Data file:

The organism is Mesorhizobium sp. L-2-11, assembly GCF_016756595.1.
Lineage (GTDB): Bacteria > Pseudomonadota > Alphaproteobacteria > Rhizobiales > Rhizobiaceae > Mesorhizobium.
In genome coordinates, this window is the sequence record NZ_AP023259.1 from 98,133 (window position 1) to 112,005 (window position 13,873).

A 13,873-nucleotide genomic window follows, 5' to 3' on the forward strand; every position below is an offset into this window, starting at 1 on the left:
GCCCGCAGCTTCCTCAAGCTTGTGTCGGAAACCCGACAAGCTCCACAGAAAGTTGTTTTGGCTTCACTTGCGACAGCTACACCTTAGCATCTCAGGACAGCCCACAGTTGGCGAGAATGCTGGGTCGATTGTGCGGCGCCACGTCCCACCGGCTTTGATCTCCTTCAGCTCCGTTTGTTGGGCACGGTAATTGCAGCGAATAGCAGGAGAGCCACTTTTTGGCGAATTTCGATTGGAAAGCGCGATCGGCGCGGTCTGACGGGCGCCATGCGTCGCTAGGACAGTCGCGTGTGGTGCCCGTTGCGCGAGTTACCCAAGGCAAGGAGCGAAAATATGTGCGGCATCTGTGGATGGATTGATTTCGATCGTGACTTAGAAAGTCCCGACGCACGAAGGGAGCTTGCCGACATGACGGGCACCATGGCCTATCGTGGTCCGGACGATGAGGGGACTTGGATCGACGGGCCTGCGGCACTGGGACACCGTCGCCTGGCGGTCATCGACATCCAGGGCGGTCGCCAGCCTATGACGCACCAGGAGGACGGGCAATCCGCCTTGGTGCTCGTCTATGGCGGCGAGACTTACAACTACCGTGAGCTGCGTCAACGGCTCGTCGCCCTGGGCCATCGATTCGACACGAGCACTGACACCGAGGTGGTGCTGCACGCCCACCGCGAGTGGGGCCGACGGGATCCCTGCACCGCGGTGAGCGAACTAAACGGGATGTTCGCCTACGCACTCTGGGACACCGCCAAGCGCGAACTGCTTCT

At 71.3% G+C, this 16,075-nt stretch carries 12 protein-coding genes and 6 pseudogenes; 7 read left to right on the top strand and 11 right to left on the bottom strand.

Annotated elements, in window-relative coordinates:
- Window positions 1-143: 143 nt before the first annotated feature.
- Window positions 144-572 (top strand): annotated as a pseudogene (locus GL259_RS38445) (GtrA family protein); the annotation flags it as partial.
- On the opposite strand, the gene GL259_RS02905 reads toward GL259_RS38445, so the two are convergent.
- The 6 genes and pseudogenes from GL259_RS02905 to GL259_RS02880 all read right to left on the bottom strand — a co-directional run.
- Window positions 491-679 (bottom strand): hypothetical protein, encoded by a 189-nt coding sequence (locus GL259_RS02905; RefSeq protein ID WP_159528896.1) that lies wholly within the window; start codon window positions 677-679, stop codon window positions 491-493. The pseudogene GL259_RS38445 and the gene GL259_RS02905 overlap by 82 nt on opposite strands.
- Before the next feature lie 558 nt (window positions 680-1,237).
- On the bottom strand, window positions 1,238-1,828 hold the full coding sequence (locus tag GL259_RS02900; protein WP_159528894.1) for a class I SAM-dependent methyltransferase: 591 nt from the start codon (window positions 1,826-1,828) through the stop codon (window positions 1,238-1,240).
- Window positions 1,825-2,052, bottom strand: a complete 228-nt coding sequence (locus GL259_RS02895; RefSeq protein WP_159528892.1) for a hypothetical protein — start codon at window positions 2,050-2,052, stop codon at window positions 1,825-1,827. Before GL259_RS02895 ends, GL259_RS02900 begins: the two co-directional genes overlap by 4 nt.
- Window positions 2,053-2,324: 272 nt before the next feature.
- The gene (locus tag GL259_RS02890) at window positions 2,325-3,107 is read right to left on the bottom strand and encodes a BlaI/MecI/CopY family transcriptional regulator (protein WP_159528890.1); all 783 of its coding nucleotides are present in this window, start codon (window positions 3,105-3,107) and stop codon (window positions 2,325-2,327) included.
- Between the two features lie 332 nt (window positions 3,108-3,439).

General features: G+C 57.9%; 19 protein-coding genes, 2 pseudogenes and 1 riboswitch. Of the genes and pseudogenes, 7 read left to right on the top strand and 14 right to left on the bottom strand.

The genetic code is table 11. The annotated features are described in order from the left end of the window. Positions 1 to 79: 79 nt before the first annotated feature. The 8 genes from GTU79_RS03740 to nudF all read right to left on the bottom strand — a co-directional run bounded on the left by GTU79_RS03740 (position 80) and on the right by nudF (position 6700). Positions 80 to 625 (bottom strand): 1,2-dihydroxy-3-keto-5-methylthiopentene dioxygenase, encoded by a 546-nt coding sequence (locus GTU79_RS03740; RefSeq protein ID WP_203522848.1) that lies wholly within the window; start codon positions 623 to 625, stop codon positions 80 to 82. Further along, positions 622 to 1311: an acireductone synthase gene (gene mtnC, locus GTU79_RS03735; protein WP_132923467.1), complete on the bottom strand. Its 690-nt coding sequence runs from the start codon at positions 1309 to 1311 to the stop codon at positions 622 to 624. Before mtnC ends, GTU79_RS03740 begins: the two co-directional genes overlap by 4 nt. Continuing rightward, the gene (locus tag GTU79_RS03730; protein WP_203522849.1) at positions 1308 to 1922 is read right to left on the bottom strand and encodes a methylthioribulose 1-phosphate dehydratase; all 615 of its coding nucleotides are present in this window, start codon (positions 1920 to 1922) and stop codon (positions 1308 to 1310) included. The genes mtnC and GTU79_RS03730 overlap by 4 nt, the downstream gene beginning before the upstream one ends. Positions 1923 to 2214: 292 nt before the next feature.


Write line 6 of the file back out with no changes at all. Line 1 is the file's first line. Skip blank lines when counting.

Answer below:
At 71.3% G+C, this 16,075-nt stretch carries 12 protein-coding genes and 6 pseudogenes; 7 read left to right on the top strand and 11 right to left on the bottom strand.